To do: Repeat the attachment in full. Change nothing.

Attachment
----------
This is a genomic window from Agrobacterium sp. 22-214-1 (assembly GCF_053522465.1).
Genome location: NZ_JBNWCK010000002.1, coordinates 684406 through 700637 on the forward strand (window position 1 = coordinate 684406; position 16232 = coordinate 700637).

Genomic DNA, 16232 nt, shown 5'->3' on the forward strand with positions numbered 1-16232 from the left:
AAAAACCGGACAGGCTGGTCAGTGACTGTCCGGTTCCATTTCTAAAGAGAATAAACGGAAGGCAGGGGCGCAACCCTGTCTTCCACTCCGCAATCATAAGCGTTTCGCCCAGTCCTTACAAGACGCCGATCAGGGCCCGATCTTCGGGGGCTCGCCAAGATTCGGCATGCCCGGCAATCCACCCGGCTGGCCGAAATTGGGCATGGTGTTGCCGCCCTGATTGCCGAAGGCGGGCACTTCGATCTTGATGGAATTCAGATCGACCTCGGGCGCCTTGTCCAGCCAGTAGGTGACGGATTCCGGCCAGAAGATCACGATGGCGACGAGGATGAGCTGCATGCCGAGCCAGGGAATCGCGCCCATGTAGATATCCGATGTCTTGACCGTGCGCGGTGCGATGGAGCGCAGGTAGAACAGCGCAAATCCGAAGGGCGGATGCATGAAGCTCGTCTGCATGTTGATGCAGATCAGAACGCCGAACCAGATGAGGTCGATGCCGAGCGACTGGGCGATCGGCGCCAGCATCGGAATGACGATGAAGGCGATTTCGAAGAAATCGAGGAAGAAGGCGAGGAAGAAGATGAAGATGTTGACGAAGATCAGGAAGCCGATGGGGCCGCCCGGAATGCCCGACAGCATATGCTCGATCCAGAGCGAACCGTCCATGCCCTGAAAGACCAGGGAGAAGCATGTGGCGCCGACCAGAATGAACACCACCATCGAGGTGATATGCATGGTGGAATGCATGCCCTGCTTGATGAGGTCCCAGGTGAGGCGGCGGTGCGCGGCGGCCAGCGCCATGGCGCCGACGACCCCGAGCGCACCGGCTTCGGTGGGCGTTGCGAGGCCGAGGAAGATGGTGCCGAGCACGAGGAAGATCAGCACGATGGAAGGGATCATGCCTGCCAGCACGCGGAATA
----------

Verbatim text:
This is a genomic window from Agrobacterium sp. 22-214-1 (assembly GCF_053522465.1).
Genome location: NZ_JBNWCK010000002.1, coordinates 684406 through 700637 on the forward strand (window position 1 = coordinate 684406; position 16232 = coordinate 700637).

Genomic DNA, 16232 nt, shown 5'->3' on the forward strand with positions numbered 1-16232 from the left:
AAAAACCGGACAGGCTGGTCAGTGACTGTCCGGTTCCATTTCTAAAGAGAATAAACGGAAGGCAGGGGCGCAACCCTGTCTTCCACTCCGCAATCATAAGCGTTTCGCCCAGTCCTTACAAGACGCCGATCAGGGCCCGATCTTCGGGGGCTCGCCAAGATTCGGCATGCCCGGCAATCCACCCGGCTGGCCGAAATTGGGCATGGTGTTGCCGCCCTGATTGCCGAAGGCGGGCACTTCGATCTTGATGGAATTCAGATCGACCTCGGGCGCCTTGTCCAGCCAGTAGGTGACGGATTCCGGCCAGAAGATCACGATGGCGACGAGGATGAGCTGCATGCCGAGCCAGGGAATCGCGCCCATGTAGATATCCGATGTCTTGACCGTGCGCGGTGCGATGGAGCGCAGGTAGAACAGCGCAAATCCGAAGGGCGGATGCATGAAGCTCGTCTGCATGTTGATGCAGATCAGAACGCCGAACCAGATGAGGTCGATGCCGAGCGACTGGGCGATCGGCGCCAGCATCGGAATGACGATGAAGGCGATTTCGAAGAAATCGAGGAAGAAGGCGAGGAAGAAGATGAAGATGTTGACGAAGATCAGGAAGCCGATGGGGCCGCCCGGAATGCCCGACAGCATATGCTCGATCCAGAGCGAACCGTCCATGCCCTGAAAGACCAGGGAGAAGCATGTGGCGCCGACCAGAATGAACACCACCATCGAGGTGATATGCATGGTGGAATGCATGCCCTGCTTGATGAGGTCCCAGGTGAGGCGGCGGTGCGCGGCGGCCAGCGCCATGGCGCCGACGACCCCGAGCGCACCGGCTTCGGTGGGCGTTGCGAGGCCGAGGAAGATGGTGCCGAGCACGAGGAAGATCAGCACGATGGAAGGGATCATGCCTGCCAGCACGCGGAATA